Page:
In the Month of the Midnight Sun by Cecilia Ekback
|In the Month of the Midnight Sun by Cecilia Ekback|
|Category: Crime (Historical)|
|Reviewer: Ani Johnson|
|Summary: A second historical Nordic Noir from the author of the exemplary Wolf Winter. The same sinister eeriness, the same mountain community but a whole new story set 100 years later – masterfully thrilling.|
|Buy? Yes||Borrow? Yes|
|Pages: 368||Date: June 2016|
|Publisher: Hodder & Stoughton|
|External links: Author's website|
1856, Blackasen Village, Sweden: A Lapp sits surrounded by three dead bodies – the vicar, a constable and one other. The murders coincide with the arrival of Magnus Lille, a geologist sent by the Swedish government to map the mountain that gives the village its name. Magnus doesn't realise what he's walking into as up till now he thought his main problem was his sister-in-law, brought with him at his wife's father's, (the Minister for State's), insistence. The events that will take place will cause them both sleepless nights and a real chance that neither will live to go home.
Journalist and word weaver extraordinaire Cecilia Ekback is back with another tale from the village looked down on by the eerie presence of Blackasen Mountain. Although the people and geographical backdrop come from Cecilia's own imagination, the historical touches give it a sense of real world existence, deepened by her wonderfully lyrical prose and compelling characters.
The central space in our imagination is taken by an odd couple – Magnus and his teenage sister-in-law Lovisa. Ok, teenage wasn't actually invented until the 20th century but the symptoms and hormones were there before that or that's our general first impression of the sulky, independent lass who seems a liability rather than a companion. Then gradually we understand more of the home life from which she's been thrown out and realise that she has cause to grump.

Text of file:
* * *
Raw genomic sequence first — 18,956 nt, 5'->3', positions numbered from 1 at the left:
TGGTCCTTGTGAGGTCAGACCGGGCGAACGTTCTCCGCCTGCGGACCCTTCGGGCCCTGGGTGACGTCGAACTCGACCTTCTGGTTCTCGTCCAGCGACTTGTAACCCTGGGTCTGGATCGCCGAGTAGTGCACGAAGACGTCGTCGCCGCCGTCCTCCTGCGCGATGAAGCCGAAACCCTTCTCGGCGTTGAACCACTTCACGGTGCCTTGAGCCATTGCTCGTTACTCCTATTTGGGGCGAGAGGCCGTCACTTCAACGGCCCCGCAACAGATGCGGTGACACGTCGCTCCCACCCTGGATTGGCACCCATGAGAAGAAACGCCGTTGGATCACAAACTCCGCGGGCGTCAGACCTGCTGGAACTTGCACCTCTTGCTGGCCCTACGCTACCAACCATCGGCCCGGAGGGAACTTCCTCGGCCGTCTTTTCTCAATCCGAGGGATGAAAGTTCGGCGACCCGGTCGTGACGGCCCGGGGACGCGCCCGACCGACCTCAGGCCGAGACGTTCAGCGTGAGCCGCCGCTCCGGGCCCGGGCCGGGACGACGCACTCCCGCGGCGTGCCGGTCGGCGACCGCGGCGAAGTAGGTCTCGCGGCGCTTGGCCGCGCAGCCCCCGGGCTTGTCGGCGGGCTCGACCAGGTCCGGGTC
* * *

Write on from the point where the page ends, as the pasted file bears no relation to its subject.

Lovisa's father, the government minister, only has a small part at the beginning of the book but his presence looms large over both our travellers and in particular in the way Lovisa is and the choices she makes.
Magnus on the other hand, just wants to geologically map the mountain but is pulled into the sinister happenings in the community beneath it. The murders may seem an open and shut case with a likely murderer sitting among the bodies, but there's more to it as we're enticed by some deliciously disclosed twists and insights. In a place where secrets abound, even an innocent image like a girl singing has less than innocent undertones and deepens our sense of foreboding.
Cecilia ensures that those seeking more layers than the excellent murder mystery are sated happily. Questions are silently posed about religion, the desperate hunt for minerals and man's control of the environment and, indeed, of man. Even more topically, Cecilia also touches poignantly on xenophobia and the strangers who live within communities without being permitted to integrate. For here the nomadic Lapps are second class citizens to begin with, the murders giving those with prejudices a warped rhyme and reason.
The climax is wonderfully crafted, bringing an out of left field twist that sends us reeling. Better still, there's a slight hint in the very last line that perhaps we've not finished with Blackasen yet. I have a feeling that whichever century we re-join, we may be returning to that world that melts our hearts as well as triggers our fears and it won't be a moment too soon.
(A big thank you to the folk at Hodder & Stoughton for providing us with a copy for review.)
Further Reading: If you haven't read it yet, do please treat yourself to Cecilia's Wolf Winter. If you enjoy historical crime with a sense of poetic bleakness (in oh such a good way) we also recommend The Purchase by Linda Spalding.
You can read more book reviews or buy In the Month of the Midnight Sun by Cecilia Ekback at Amazon.co.uk
You can read more book reviews or buy In the Month of the Midnight Sun by Cecilia Ekback at Amazon.com.
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